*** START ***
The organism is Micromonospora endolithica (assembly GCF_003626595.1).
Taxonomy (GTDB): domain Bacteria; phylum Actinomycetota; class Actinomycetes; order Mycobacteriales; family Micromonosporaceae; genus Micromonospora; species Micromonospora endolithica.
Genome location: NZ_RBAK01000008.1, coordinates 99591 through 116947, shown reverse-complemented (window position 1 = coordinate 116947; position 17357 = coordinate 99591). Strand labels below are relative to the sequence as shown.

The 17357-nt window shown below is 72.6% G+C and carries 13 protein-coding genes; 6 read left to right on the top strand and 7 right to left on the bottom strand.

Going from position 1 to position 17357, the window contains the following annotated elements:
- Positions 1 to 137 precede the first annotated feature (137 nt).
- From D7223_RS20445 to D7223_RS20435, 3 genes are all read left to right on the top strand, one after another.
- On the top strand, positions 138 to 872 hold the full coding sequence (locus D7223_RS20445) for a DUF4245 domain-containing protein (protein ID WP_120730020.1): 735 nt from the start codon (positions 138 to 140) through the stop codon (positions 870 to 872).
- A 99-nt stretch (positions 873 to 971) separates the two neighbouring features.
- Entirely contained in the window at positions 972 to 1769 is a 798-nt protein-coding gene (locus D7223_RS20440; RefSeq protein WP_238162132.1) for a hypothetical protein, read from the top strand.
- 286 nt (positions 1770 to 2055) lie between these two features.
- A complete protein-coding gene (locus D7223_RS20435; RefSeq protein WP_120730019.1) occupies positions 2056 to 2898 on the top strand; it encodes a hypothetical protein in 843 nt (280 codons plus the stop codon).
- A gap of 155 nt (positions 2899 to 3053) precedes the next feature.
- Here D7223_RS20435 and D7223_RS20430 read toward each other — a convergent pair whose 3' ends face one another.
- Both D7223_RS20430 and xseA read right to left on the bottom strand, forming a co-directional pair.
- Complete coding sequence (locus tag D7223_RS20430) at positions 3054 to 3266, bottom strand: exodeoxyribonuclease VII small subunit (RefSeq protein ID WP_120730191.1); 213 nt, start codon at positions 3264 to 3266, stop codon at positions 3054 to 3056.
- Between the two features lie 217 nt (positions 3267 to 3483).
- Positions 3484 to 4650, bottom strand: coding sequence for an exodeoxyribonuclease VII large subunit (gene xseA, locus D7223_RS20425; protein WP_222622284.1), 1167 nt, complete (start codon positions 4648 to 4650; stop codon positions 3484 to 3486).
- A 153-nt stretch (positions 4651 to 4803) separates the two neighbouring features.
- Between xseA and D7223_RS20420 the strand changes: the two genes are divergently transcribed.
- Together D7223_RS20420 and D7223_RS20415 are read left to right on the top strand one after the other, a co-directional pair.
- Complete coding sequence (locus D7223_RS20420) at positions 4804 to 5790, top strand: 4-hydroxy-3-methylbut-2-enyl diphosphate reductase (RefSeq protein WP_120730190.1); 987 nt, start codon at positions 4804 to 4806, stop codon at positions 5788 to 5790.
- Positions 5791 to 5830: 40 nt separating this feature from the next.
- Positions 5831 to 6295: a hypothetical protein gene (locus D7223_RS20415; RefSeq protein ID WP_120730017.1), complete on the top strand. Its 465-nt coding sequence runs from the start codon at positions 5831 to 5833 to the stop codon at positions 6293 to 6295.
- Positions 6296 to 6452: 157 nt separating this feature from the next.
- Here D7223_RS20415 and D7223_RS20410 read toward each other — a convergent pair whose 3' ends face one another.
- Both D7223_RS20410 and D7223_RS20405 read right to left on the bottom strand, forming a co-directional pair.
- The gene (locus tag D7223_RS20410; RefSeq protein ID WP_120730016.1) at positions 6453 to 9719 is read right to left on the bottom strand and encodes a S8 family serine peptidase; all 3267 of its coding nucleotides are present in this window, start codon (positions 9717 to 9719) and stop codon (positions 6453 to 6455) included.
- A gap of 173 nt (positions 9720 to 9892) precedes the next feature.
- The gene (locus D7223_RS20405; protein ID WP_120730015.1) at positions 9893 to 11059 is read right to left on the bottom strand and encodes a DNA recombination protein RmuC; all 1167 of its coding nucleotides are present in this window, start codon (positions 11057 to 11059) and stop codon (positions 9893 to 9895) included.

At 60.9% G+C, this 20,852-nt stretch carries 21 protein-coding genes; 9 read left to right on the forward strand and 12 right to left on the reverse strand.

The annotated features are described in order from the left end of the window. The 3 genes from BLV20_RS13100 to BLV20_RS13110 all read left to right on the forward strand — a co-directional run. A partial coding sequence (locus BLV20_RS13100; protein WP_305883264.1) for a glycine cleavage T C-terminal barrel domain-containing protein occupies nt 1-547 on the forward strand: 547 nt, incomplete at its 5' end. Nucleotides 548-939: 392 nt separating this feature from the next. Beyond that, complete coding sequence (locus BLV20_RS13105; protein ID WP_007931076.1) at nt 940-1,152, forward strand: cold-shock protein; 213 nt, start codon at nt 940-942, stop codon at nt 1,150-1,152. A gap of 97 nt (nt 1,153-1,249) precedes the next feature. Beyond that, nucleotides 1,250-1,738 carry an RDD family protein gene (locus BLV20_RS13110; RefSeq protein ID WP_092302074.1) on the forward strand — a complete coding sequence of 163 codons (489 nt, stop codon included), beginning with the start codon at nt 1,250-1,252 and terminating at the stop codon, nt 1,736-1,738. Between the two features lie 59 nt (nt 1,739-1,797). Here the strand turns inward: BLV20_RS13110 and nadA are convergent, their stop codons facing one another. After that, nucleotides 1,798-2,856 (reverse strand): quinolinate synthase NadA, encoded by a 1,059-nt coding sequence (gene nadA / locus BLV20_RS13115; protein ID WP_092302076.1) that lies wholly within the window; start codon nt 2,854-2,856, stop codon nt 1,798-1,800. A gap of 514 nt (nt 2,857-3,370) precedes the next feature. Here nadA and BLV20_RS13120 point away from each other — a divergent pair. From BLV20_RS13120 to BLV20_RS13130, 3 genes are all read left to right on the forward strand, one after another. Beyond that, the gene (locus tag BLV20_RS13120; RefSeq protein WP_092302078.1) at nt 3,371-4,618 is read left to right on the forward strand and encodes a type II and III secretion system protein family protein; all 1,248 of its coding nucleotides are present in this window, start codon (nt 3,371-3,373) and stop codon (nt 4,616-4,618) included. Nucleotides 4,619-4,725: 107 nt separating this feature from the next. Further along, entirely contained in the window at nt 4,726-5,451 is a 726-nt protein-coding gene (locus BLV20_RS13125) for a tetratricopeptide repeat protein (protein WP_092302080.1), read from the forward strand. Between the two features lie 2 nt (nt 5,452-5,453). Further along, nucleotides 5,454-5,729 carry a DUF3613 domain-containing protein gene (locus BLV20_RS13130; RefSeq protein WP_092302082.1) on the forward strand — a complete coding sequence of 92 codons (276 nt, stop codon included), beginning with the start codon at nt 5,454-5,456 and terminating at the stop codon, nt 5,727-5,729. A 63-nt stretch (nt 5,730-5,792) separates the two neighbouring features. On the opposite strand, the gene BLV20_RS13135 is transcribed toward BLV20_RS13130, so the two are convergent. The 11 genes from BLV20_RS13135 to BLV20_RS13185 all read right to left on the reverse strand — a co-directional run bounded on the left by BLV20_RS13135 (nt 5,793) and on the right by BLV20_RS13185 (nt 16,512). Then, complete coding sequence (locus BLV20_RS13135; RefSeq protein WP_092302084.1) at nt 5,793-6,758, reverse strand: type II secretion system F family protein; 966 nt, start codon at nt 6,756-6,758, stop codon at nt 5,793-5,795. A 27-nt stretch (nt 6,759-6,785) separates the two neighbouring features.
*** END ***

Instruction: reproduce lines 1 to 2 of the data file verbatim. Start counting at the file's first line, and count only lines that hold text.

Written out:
The organism is Micromonospora endolithica (assembly GCF_003626595.1).
Taxonomy (GTDB): domain Bacteria; phylum Actinomycetota; class Actinomycetes; order Mycobacteriales; family Micromonosporaceae; genus Micromonospora; species Micromonospora endolithica.